Bradon decided he wanted to dip his strawberries in chocolate. So hunted through my cupboard and found some chocolate chips that we could melt. We added some butter and put it all into a little cup in a waterbath on top of the stove to melt. When the chips and butter had melted, we stirred it until the mixture was smooth, then Bradon dipped his strawberries. He laid the freshly dipped strawberries on a sheet of waxed paper to dry, and impatiently checked them every few minutes hoping that I would say they were ready to eat. I finally did and Bradon taste tested his creation. Needless to say he was very happy with the results.

As with Landon, there were a handful of strawberries leftover so grandma knew just what she was going to do with them. No, I didn’t have any more Panna Cotta left. But, I did have some stewed rhubarb that I wanted to pair up with some strawberries, so that’s just what I did. I also had just enough vanilla bean ice cream in the freezer to make one strawberry-rhubarb parfait. After a few tastes I added a handful of roasted sliced almonds.  It was the perfect combination; creamy, sweet-tart and crunchy. I’d definitely try this again. Since I have a little of the strawberry-rhubarb mixture left, I think I’ll try it for breakfast substituting Greek yogurt for the ice cream and granola for the nuts.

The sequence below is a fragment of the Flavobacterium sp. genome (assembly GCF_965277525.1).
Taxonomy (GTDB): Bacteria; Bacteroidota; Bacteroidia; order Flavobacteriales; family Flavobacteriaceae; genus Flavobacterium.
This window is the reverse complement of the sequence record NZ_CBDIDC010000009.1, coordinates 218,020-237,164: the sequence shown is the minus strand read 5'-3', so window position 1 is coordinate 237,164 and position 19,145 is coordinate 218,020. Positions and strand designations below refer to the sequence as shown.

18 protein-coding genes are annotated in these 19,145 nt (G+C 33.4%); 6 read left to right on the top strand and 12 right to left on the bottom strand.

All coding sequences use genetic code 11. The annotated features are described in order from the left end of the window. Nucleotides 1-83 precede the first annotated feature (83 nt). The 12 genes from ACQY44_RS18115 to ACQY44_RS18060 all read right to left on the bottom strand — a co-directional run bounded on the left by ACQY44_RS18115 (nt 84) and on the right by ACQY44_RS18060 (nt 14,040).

strawberry-rhubarb parfait with roasted sliced almonds

strawberry-rhubarb parfait